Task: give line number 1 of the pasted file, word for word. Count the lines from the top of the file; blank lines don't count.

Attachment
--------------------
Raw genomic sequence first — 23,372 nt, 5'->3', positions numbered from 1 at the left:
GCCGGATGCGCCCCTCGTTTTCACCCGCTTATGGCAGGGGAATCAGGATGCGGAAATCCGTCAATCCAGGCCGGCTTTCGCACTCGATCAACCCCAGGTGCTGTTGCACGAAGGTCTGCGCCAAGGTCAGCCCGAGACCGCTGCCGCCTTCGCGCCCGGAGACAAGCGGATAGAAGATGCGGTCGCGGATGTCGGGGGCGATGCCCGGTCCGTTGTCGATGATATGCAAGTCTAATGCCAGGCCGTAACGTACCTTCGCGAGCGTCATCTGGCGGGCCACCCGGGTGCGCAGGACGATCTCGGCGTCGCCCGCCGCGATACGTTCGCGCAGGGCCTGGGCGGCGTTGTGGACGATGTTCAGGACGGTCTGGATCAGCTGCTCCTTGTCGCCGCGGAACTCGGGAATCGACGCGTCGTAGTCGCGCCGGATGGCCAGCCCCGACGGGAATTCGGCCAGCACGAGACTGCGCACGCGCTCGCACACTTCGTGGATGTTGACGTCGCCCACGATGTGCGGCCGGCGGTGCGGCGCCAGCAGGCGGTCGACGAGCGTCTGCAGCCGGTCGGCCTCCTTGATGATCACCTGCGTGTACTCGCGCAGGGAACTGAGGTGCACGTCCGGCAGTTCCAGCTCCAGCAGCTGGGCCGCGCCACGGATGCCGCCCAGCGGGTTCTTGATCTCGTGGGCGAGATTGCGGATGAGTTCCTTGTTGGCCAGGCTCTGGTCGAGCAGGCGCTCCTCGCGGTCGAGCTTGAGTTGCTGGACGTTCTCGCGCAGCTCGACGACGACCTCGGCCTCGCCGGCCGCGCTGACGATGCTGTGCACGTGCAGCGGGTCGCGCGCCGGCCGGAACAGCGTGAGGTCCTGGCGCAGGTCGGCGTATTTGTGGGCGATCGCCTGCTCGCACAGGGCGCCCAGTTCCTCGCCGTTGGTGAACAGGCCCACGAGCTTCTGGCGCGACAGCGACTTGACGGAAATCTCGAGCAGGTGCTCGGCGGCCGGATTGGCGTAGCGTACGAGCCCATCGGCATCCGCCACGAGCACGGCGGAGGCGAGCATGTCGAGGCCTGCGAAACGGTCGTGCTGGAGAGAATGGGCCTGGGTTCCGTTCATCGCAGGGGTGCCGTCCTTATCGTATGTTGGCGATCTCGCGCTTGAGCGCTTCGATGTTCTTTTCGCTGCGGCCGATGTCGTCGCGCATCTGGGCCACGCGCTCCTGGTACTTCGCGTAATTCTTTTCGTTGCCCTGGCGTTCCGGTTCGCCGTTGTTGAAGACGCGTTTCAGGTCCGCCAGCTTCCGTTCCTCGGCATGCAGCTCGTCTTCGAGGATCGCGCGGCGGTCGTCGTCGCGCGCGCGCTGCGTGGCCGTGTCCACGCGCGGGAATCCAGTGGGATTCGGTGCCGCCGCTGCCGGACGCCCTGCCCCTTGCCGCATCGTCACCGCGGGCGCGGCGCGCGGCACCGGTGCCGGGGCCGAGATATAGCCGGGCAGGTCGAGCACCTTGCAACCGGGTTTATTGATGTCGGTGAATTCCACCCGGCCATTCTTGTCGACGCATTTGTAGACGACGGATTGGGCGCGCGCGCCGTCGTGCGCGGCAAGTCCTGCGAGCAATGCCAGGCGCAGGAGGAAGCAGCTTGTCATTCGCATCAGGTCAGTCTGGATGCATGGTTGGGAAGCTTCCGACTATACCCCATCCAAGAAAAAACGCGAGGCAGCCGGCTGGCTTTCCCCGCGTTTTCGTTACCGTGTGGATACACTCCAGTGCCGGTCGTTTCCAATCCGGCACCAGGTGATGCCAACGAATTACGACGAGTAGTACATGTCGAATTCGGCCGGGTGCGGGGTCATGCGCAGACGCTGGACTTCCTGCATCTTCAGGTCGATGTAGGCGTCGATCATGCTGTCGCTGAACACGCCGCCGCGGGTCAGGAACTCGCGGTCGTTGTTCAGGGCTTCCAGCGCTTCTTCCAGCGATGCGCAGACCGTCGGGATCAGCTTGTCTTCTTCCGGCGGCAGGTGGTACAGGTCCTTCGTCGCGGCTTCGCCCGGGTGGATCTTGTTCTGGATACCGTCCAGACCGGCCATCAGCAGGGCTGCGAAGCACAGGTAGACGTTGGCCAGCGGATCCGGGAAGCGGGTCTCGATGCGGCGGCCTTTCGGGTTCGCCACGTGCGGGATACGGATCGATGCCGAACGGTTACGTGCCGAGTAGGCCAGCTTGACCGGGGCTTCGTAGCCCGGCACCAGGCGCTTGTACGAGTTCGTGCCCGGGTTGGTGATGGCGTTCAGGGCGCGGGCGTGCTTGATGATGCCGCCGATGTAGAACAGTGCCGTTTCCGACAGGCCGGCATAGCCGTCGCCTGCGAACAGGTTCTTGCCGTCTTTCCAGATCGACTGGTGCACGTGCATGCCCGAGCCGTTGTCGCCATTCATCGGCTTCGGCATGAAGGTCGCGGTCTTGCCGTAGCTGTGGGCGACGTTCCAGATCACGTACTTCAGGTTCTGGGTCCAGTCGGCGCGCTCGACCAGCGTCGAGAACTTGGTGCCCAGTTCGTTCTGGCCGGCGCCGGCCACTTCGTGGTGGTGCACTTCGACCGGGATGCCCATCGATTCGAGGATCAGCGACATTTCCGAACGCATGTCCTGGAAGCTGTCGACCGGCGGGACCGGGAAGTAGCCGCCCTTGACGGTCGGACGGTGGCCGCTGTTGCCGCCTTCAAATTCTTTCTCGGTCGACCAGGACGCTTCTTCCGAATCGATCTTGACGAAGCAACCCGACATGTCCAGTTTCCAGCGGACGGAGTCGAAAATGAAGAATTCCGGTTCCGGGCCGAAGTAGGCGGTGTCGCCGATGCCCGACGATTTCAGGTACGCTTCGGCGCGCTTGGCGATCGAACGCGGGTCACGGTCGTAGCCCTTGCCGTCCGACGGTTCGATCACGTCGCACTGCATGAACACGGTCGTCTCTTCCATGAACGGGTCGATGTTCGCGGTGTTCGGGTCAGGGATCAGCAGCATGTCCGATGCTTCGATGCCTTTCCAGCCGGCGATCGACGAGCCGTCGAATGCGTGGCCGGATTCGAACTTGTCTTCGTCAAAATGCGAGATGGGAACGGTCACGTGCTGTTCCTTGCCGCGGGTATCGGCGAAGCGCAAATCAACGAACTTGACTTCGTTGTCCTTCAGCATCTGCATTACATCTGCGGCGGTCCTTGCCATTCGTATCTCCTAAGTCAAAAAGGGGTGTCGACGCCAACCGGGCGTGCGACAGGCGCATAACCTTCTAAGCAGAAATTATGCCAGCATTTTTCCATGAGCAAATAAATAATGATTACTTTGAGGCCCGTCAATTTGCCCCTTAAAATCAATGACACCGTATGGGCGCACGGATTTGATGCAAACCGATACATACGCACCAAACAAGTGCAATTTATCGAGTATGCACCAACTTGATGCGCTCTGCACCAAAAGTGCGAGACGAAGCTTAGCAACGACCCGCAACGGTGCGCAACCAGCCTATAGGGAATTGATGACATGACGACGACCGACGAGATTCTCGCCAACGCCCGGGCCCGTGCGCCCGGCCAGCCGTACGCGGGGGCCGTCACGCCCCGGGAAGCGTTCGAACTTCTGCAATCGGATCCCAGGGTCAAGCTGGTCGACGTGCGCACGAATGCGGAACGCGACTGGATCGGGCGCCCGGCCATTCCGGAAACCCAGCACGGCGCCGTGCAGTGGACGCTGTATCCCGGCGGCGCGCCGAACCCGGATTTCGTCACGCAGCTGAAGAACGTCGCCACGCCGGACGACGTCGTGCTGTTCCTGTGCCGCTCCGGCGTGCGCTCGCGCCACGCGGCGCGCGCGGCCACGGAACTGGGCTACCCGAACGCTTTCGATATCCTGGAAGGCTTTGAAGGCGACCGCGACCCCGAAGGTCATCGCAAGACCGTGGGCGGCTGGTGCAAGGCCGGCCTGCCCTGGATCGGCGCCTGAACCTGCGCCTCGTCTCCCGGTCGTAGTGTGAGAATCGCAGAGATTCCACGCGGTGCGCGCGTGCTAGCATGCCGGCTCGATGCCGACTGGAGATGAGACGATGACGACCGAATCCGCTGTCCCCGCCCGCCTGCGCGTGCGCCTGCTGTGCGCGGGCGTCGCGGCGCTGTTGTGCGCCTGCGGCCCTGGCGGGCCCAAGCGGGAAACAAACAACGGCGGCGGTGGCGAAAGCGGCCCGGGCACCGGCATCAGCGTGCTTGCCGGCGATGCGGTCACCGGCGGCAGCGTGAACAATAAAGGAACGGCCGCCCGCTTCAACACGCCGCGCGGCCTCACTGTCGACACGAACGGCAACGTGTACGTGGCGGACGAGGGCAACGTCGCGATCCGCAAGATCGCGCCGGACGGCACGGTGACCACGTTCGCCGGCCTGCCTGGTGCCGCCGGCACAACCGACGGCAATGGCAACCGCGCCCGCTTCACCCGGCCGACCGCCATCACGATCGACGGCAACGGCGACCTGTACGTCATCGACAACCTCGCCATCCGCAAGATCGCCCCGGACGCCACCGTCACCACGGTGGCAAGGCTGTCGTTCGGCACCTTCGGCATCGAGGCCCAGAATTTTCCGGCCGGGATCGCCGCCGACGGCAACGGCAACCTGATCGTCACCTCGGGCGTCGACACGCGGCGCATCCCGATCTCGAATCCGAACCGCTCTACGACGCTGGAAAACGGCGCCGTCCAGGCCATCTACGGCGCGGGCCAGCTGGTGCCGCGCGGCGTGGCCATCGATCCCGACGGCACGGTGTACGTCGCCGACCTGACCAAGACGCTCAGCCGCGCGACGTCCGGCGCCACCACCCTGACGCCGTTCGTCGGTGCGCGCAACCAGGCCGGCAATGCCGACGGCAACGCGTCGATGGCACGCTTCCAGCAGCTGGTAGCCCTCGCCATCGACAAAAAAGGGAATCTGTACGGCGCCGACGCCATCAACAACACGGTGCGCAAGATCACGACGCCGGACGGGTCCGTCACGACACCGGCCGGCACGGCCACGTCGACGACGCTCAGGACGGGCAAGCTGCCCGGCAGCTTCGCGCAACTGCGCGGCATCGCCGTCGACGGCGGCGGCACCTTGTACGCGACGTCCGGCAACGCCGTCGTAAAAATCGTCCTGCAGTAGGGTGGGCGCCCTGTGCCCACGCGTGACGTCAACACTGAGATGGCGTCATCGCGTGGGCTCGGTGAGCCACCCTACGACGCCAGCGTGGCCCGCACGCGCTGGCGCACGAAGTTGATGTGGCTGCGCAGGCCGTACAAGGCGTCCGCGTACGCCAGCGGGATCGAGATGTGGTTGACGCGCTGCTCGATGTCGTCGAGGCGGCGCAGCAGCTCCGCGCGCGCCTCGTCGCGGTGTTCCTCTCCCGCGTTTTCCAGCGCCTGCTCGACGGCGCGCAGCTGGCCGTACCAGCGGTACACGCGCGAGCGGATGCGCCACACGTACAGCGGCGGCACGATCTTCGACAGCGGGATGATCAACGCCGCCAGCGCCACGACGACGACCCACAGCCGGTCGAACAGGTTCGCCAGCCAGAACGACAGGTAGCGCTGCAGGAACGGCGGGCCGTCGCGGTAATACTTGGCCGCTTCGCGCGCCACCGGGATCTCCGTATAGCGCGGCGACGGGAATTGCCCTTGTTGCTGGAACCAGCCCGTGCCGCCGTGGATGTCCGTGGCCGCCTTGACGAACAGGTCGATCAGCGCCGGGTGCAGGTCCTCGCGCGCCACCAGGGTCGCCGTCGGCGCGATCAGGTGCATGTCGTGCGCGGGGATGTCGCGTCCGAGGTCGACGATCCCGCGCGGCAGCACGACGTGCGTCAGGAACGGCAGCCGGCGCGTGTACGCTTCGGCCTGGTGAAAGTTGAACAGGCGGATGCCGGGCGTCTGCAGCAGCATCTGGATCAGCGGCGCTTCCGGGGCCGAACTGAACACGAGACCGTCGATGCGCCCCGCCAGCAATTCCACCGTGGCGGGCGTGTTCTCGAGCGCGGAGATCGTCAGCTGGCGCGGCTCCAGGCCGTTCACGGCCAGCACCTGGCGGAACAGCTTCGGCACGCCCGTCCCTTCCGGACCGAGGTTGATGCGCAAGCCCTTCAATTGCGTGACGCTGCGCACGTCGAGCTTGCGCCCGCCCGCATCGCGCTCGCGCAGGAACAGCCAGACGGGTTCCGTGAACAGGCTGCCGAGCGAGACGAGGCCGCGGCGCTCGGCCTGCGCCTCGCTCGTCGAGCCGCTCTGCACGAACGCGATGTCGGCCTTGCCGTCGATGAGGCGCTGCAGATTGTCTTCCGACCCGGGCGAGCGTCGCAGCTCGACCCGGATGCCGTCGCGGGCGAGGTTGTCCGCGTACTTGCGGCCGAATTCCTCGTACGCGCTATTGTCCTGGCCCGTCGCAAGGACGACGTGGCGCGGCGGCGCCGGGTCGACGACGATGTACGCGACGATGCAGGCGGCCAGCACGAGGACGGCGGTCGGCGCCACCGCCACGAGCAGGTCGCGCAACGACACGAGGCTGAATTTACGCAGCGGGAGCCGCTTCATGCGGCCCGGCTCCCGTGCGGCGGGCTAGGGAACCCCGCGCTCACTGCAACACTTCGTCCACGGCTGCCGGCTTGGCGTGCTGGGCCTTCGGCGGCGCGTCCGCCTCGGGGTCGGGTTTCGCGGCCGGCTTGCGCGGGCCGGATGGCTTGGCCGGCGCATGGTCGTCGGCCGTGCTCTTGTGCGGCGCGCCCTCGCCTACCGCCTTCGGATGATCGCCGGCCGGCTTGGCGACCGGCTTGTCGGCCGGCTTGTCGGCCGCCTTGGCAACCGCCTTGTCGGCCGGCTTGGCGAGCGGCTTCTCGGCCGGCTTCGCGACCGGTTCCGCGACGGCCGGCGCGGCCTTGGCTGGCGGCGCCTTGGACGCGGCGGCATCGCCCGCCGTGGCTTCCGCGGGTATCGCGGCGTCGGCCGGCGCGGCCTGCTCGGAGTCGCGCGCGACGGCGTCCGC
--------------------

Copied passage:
Raw genomic sequence first — 23,372 nt, 5'->3', positions numbered from 1 at the left: